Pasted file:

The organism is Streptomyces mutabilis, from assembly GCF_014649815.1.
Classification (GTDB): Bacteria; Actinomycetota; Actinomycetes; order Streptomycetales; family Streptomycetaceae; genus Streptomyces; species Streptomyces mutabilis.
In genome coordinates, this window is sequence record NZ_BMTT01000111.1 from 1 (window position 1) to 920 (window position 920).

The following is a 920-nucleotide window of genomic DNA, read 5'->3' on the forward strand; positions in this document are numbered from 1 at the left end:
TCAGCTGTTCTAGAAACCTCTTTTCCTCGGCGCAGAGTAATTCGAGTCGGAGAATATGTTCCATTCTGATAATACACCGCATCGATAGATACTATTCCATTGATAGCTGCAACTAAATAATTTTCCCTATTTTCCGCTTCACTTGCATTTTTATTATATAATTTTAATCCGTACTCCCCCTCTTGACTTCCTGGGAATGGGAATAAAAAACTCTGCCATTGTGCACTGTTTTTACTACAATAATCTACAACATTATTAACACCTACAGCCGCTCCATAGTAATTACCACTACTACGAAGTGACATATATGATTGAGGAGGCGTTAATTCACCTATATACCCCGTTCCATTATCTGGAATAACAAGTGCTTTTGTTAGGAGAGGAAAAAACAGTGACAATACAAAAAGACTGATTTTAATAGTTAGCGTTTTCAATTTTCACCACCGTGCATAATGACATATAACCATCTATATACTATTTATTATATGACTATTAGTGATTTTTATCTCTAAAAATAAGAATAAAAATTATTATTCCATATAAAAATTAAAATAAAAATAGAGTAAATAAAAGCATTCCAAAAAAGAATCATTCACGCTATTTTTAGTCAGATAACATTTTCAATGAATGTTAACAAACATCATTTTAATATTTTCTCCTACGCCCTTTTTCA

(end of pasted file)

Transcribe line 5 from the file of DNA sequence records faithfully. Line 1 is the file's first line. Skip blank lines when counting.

TCAGCTGTTCTAGAAACCTCTTTTCCTCGGCGCAGAGTAATTCGAGTCGGAGAATATGTTCCATTCTGATAATACACCGCATCGATAGATACTATTCCATTGATAGCTGCAACTAAATAATTTTCCCTATTTTCCGCTTCACTTGCATTTTTATTATATAATTTTAATCCGTACTCCCCCTCTTGACTTCCTGGGAATGGGAATAAAAAACTCTGCCATTGTGCACTGTTTTTACTACAATAATCTACAACATTATTAACACCTACAGCCGCTCCATAGTAATTACCACTACTACGAAGTGACATATATGATTGAGGAGGCGTTAATTCACCTATATACCCCGTTCCATTATCTGGAATAACAAGTGCTTTTGTTAGGAGAGGAAAAAACAGTGACAATACAAAAAGACTGATTTTAATAGTTAGCGTTTTCAATTTTCACCACCGTGCATAATGACATATAACCATCTATATACTATTTATTATATGACTATTAGTGATTTTTATCTCTAAAAATAAGAATAAAAATTATTATTCCATATAAAAATTAAAATAAAAATAGAGTAAATAAAAGCATTCCAAAAAAGAATCATTCACGCTATTTTTAGTCAGATAACATTTTCAATGAATGTTAACAAACATCATTTTAATATTTTCTCCTACGCCCTTTTTCA